Physician burnout in the U.S. is rising, presenting a “potential threat” to the healthcare system’s ability to function properly, researchers asserted Oct. 6 in JAMA Network Open [1].

Prevalence of such workplace fatigue is higher among physicians who are female, work in primary care (compared to other specialties such as radiology), or have 10 years of experience or fewer. The findings were derived from surveys of 1,373 physicians in a large multispecialty group in 2017, 2019 and 2021, charting changing workplace dynamics over a five-year period.

“The findings of this survey study suggest that the physician burnout rate in the U.S. is increasing,” Marcus V. Ortega, MD, an OB/GYN specialist with Mass General, and co-authors concluded. “This pattern represents a potential threat to the ability of the healthcare system to care for patients in the U.S. and needs urgent solutions.”

Researchers conducted the survey among faculty members of the Massachusetts General Physicians Organization. Participants represented a full range of career stages and clinical specialties including internal medicine (54%), primary care (16%) and surgery (12%). The other 18% was a fourth category that lumped together specialists in radiology, emergency medicine, anesthesia and pathology. Questions covered four different domains: career and compensation satisfaction, well-being, administrative workload, and leadership and diversity.

Across all respondents, the burnout rate dropped from 44.4% in 2017 to 41.9% in 2019 before leaping up to 50.4% in 2021. Among the specialty category that included radiology, the number climbed from 40.1% to 43% in 2019 and 47.6% by the final year of the study.

Ortega et al. found that most physicians stayed in the same state of burnout throughout the three survey periods. About 26.7% of physicians experienced burnout, scoring high marks in 2 of 3 subscales across all three surveys. Meanwhile, 35.4% did not reach high burnout scores in any of the intervals. Over 30% of physicians increased their high-score status, while more than 60% didn’t see a change during the study period, the authors reported.

Looking at specific burnout measures, compared with 2019, the 2021 exhaustion score increased by 20% across all physicians. The cynicism score also climbed by 20%, while the “reduced personal efficacy score” increased by 9%. Among female physicians, the exhaustion score was greater by 11% compared to male peers. PCPs also had a 25% higher exhaustion score and 20% higher cynicism score than internal medicine specialists.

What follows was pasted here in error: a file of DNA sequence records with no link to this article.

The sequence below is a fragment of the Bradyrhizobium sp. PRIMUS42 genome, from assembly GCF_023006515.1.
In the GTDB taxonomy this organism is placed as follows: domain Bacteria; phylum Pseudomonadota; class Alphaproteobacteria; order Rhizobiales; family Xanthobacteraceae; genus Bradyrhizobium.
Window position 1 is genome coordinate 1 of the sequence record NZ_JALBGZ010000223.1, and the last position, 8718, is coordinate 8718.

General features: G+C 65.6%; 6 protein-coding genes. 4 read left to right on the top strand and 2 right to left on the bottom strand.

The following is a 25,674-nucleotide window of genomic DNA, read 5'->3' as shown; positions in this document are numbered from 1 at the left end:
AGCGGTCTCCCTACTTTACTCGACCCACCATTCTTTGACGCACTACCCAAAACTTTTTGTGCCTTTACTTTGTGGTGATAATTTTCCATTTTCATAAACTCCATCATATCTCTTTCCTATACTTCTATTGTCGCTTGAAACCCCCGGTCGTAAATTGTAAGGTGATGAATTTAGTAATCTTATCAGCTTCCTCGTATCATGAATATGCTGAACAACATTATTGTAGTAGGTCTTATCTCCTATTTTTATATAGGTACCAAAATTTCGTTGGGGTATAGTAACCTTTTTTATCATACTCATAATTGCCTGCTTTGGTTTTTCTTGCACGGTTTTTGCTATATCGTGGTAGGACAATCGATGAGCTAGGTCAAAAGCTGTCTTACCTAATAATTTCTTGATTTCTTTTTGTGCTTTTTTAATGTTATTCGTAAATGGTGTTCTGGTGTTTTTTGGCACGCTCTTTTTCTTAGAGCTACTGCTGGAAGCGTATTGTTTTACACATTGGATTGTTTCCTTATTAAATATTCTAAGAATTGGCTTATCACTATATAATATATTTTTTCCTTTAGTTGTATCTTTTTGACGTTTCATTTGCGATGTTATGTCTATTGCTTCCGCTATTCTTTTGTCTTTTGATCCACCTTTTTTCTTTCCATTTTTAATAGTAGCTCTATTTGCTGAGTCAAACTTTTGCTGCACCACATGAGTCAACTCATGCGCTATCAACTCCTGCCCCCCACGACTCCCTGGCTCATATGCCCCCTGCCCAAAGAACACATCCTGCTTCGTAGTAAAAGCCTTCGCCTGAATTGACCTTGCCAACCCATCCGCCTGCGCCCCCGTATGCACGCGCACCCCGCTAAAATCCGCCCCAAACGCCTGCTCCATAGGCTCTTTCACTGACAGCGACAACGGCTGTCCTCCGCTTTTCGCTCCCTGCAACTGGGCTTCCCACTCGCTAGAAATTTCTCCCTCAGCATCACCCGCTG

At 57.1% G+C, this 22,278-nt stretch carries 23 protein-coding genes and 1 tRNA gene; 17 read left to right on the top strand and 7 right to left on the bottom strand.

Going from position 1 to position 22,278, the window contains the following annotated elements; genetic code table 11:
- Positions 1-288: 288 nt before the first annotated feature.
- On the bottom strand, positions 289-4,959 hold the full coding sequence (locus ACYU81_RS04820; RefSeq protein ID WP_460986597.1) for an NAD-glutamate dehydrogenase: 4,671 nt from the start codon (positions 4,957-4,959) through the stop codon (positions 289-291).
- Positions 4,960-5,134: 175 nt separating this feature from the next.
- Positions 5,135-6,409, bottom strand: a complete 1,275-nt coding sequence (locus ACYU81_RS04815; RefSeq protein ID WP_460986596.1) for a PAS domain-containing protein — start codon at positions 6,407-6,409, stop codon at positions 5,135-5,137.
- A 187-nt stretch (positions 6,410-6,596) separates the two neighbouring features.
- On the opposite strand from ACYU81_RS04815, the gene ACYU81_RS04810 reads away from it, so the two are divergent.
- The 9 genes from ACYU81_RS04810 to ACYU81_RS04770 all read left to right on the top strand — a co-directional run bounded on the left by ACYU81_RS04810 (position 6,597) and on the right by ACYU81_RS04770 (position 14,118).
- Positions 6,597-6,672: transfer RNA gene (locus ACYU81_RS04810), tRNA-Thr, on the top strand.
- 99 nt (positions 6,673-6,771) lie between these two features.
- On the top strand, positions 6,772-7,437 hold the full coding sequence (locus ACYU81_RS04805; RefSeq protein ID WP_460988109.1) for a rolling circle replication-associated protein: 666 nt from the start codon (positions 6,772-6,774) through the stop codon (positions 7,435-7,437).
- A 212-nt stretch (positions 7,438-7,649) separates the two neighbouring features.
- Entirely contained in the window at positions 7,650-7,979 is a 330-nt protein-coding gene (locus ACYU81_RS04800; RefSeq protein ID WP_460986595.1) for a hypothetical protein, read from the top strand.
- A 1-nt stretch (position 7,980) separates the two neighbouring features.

Ortega and co-authors speculated that the pandemic may have been one key influencer on these numbers.

“In the U.S., the COVID-19 pandemic has had profound implications for the physician workforce nationwide,” the study noted. “We found increasing burnout during the pandemic. Pandemic-related uncertainties have also taken an emotional and physical toll at the personal level and affected the labor force scarcity.”

Several other personal and professional factors also play a role, the authors added.

“Those with less burnout often had more years of experience, suggesting that familiarity with the profession is associated with reduced stress,” Ortega et al. wrote. “These physicians also spent less time on administrative tasks, pointing to increased job satisfaction with less bureaucracy. Greater satisfaction with compensation among physicians with less burnout implied that financial contentment is associated with a lower exhaustion score. These individuals were also less likely to be PCPs.”

Read more, including potential study limitations, in JAMA at the link below.


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